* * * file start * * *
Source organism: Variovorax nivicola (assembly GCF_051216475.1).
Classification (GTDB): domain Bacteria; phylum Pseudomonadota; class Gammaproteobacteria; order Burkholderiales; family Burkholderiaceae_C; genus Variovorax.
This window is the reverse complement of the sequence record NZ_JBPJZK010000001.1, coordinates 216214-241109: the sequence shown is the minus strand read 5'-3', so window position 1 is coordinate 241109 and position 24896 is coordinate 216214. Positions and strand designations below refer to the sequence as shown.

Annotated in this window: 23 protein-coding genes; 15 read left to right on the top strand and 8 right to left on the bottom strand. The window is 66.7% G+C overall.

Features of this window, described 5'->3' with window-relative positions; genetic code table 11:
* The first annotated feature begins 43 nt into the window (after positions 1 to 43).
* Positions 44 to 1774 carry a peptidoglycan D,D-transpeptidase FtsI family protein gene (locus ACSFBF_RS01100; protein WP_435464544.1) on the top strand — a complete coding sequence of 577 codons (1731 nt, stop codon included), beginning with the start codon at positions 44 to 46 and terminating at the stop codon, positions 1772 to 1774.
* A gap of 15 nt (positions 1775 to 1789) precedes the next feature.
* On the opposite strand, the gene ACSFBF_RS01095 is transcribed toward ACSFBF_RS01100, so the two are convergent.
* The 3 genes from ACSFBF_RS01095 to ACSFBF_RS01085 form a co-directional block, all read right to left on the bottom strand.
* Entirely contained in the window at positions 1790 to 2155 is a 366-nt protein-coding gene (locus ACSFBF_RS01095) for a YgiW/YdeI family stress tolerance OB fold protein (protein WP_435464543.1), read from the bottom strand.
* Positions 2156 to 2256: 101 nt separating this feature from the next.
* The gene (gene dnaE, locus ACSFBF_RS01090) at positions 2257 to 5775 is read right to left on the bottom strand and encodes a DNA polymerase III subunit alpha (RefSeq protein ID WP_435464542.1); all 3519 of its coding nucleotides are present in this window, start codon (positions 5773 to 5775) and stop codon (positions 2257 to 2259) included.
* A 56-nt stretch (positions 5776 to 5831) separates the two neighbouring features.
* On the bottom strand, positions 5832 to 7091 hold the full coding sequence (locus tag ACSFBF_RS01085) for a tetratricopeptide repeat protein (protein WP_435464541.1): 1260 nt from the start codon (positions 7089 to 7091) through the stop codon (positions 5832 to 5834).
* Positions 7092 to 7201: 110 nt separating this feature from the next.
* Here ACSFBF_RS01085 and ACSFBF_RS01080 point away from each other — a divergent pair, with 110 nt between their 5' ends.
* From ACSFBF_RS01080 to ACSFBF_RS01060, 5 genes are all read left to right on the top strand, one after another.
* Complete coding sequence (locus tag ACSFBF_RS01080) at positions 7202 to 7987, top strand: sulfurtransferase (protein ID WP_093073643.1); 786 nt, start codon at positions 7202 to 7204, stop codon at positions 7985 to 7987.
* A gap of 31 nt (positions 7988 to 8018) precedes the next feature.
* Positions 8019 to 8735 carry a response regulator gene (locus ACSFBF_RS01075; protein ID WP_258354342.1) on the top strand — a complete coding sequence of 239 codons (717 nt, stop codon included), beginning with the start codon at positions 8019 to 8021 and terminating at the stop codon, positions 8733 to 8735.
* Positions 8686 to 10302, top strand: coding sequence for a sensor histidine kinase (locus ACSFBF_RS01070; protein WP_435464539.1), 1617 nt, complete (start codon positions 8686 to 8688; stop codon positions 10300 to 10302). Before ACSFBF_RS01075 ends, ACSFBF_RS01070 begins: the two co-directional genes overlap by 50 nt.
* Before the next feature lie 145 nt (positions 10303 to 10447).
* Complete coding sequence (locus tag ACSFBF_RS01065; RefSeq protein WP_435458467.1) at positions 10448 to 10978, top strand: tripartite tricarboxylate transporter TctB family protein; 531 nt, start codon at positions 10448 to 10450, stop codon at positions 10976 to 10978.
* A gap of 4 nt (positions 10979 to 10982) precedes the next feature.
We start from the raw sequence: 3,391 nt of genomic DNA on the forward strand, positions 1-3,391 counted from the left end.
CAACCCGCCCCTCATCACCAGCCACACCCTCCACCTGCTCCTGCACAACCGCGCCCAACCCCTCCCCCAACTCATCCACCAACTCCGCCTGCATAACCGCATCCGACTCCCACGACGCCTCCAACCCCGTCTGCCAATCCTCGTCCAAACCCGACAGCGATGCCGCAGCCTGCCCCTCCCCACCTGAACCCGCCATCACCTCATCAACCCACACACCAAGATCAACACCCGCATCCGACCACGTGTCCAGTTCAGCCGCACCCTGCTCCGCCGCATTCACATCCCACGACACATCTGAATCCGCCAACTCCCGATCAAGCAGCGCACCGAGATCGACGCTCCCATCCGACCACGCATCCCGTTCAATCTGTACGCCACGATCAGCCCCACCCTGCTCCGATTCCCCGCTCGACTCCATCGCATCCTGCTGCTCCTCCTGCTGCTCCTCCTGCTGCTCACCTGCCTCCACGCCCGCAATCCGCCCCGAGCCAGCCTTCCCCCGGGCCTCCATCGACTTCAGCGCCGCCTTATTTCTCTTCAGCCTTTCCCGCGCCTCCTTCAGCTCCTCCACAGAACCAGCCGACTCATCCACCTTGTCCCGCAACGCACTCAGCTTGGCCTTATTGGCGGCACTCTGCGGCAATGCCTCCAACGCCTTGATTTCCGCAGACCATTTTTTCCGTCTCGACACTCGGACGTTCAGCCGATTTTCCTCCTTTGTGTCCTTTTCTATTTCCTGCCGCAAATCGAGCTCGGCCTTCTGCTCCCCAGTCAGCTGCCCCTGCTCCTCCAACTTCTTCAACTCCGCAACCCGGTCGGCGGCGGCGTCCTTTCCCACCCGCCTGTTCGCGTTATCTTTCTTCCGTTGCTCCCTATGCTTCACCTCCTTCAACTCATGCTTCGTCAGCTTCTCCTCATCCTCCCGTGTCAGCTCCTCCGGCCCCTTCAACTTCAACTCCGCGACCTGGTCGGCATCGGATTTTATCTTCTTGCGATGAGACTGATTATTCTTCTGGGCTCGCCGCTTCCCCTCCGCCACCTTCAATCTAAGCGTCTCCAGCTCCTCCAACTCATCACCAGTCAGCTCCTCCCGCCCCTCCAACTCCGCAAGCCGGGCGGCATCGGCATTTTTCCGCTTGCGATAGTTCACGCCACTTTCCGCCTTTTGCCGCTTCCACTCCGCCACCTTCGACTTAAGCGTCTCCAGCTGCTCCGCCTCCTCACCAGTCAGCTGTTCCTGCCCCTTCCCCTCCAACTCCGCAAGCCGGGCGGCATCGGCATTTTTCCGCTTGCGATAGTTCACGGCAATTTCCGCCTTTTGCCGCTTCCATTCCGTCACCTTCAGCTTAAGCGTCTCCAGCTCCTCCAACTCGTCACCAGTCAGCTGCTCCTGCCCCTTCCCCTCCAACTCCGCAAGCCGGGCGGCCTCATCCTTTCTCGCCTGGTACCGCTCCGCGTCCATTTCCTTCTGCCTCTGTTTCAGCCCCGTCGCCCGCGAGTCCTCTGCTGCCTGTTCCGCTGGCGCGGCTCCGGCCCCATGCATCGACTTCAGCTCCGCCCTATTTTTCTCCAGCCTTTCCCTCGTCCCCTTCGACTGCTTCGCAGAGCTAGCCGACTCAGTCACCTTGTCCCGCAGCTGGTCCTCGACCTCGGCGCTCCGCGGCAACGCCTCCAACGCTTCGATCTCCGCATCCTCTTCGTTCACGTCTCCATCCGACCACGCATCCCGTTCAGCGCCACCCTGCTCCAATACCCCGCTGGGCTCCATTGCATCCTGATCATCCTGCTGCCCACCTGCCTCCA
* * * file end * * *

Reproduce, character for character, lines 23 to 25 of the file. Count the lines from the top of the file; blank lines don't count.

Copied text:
* Before the next feature lie 145 nt (positions 10303 to 10447).
* Complete coding sequence (locus tag ACSFBF_RS01065; RefSeq protein WP_435458467.1) at positions 10448 to 10978, top strand: tripartite tricarboxylate transporter TctB family protein; 531 nt, start codon at positions 10448 to 10450, stop codon at positions 10976 to 10978.
* A gap of 4 nt (positions 10979 to 10982) precedes the next feature.